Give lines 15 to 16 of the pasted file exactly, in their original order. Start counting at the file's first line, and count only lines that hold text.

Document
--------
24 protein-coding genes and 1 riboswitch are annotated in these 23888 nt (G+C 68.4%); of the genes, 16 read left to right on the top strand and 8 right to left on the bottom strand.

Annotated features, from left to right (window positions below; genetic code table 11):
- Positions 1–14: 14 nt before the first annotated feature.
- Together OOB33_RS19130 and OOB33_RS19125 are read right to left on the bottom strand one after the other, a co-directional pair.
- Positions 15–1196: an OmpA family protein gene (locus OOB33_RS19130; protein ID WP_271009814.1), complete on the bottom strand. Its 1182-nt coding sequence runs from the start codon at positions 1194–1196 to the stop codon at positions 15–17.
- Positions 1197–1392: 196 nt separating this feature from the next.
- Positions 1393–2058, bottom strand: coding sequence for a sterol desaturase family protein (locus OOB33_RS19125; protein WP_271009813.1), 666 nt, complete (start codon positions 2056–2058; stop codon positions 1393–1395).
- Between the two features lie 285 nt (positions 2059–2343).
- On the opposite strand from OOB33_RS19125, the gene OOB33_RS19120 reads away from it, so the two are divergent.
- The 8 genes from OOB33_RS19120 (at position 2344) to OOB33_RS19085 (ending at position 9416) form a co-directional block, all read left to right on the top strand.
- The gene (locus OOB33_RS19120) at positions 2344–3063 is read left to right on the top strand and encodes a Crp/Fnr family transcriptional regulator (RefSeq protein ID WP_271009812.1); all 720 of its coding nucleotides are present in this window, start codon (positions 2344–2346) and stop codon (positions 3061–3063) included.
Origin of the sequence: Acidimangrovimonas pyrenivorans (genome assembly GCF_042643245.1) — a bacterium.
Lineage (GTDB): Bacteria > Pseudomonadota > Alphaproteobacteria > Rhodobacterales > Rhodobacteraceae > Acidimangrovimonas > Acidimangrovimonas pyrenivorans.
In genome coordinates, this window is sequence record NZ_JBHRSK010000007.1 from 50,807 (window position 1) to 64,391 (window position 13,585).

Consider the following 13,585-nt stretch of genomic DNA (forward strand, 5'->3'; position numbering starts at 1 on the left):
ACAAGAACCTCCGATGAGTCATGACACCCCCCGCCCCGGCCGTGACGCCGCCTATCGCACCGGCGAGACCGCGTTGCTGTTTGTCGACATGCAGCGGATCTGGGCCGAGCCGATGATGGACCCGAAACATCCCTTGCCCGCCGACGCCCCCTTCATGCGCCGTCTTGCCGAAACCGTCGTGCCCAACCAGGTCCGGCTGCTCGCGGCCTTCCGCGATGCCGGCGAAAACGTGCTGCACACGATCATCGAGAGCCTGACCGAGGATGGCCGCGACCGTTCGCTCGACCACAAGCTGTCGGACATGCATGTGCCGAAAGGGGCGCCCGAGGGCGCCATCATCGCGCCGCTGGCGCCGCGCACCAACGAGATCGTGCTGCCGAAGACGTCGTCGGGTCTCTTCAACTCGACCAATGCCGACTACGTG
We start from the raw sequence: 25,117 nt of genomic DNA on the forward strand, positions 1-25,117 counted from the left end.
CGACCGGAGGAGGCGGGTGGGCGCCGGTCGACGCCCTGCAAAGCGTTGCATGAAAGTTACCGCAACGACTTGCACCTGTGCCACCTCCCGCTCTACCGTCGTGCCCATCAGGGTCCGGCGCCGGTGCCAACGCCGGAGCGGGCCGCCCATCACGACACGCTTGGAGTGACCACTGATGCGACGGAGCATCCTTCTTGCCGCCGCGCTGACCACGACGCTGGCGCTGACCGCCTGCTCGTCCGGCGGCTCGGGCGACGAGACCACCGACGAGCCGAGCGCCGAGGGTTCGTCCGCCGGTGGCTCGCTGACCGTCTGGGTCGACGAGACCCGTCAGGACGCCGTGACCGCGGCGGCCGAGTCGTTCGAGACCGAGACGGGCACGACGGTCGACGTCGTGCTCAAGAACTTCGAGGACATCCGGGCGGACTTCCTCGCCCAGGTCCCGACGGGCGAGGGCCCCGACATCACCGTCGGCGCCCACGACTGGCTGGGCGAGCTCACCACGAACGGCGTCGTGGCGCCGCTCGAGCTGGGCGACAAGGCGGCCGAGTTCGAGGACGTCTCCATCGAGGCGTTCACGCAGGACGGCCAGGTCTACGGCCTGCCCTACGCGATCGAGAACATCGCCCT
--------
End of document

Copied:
Consider the following 13,585-nt stretch of genomic DNA (forward strand, 5'->3'; position numbering starts at 1 on the left):
ACAAGAACCTCCGATGAGTCATGACACCCCCCGCCCCGGCCGTGACGCCGCCTATCGCACCGGCGAGACCGCGTTGCTGTTTGTCGACATGCAGCGGATCTGGGCCGAGCCGATGATGGACCCGAAACATCCCTTGCCCGCCGACGCCCCCTTCATGCGCCGTCTTGCCGAAACCGTCGTGCCCAACCAGGTCCGGCTGCTCGCGGCCTTCCGCGATGCCGGCGAAAACGTGCTGCACACGATCATCGAGAGCCTGACCGAGGATGGCCGCGACCGTTCGCTCGACCACAAGCTGTCGGACATGCATGTGCCGAAAGGGGCGCCCGAGGGCGCCATCATCGCGCCGCTGGCGCCGCGCACCAACGAGATCGTGCTGCCGAAGACGTCGTCGGGTCTCTTCAACTCGACCAATGCCGACTACGTG